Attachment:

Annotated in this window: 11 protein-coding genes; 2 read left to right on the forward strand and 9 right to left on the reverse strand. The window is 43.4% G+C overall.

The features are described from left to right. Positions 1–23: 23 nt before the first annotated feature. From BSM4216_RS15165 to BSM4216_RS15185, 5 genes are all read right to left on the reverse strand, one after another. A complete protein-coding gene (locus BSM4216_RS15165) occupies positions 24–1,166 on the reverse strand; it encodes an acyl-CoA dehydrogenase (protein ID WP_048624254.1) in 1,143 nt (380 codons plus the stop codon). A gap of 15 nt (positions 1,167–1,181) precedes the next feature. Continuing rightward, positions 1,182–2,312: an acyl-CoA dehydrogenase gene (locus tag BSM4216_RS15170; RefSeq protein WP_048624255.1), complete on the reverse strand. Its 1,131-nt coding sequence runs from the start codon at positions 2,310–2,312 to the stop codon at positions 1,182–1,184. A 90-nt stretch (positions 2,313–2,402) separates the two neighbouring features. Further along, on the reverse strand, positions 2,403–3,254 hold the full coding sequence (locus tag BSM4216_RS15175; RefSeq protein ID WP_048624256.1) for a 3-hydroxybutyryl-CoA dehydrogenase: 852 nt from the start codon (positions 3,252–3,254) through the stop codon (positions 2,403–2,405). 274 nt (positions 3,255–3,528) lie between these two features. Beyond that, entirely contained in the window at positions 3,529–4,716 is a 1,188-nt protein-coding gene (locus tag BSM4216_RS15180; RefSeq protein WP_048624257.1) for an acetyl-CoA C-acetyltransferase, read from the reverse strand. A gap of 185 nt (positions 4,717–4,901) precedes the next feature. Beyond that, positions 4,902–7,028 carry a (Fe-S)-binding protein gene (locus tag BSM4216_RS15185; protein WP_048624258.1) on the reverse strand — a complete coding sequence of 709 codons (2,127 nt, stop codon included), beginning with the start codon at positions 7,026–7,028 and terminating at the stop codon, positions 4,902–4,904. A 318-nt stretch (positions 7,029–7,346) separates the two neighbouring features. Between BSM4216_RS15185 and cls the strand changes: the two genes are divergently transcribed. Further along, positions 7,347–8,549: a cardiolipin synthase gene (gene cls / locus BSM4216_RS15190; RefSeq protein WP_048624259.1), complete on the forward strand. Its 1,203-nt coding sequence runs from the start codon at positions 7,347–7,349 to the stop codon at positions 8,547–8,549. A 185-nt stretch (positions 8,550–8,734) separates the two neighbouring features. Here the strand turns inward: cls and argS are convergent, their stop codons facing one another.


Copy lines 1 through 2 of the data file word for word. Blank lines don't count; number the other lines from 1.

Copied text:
Annotated in this window: 11 protein-coding genes; 2 read left to right on the forward strand and 9 right to left on the reverse strand. The window is 43.4% G+C overall.

The features are described from left to right. Positions 1–23: 23 nt before the first annotated feature. From BSM4216_RS15165 to BSM4216_RS15185, 5 genes are all read right to left on the reverse strand, one after another. A complete protein-coding gene (locus BSM4216_RS15165) occupies positions 24–1,166 on the reverse strand; it encodes an acyl-CoA dehydrogenase (protein ID WP_048624254.1) in 1,143 nt (380 codons plus the stop codon). A gap of 15 nt (positions 1,167–1,181) precedes the next feature. Continuing rightward, positions 1,182–2,312: an acyl-CoA dehydrogenase gene (locus tag BSM4216_RS15170; RefSeq protein WP_048624255.1), complete on the reverse strand. Its 1,131-nt coding sequence runs from the start codon at positions 2,310–2,312 to the stop codon at positions 1,182–1,184. A 90-nt stretch (positions 2,313–2,402) separates the two neighbouring features. Further along, on the reverse strand, positions 2,403–3,254 hold the full coding sequence (locus tag BSM4216_RS15175; RefSeq protein ID WP_048624256.1) for a 3-hydroxybutyryl-CoA dehydrogenase: 852 nt from the start codon (positions 3,252–3,254) through the stop codon (positions 2,403–2,405). 274 nt (positions 3,255–3,528) lie between these two features. Beyond that, entirely contained in the window at positions 3,529–4,716 is a 1,188-nt protein-coding gene (locus tag BSM4216_RS15180; RefSeq protein WP_048624257.1) for an acetyl-CoA C-acetyltransferase, read from the reverse strand. A gap of 185 nt (positions 4,717–4,901) precedes the next feature. Beyond that, positions 4,902–7,028 carry a (Fe-S)-binding protein gene (locus tag BSM4216_RS15185; protein WP_048624258.1) on the reverse strand — a complete coding sequence of 709 codons (2,127 nt, stop codon included), beginning with the start codon at positions 7,026–7,028 and terminating at the stop codon, positions 4,902–4,904. A 318-nt stretch (positions 7,029–7,346) separates the two neighbouring features. Between BSM4216_RS15185 and cls the strand changes: the two genes are divergently transcribed. Further along, positions 7,347–8,549: a cardiolipin synthase gene (gene cls / locus BSM4216_RS15190; RefSeq protein WP_048624259.1), complete on the forward strand. Its 1,203-nt coding sequence runs from the start codon at positions 7,347–7,349 to the stop codon at positions 8,547–8,549. A 185-nt stretch (positions 8,550–8,734) separates the two neighbouring features. Here the strand turns inward: cls and argS are convergent, their stop codons facing one another.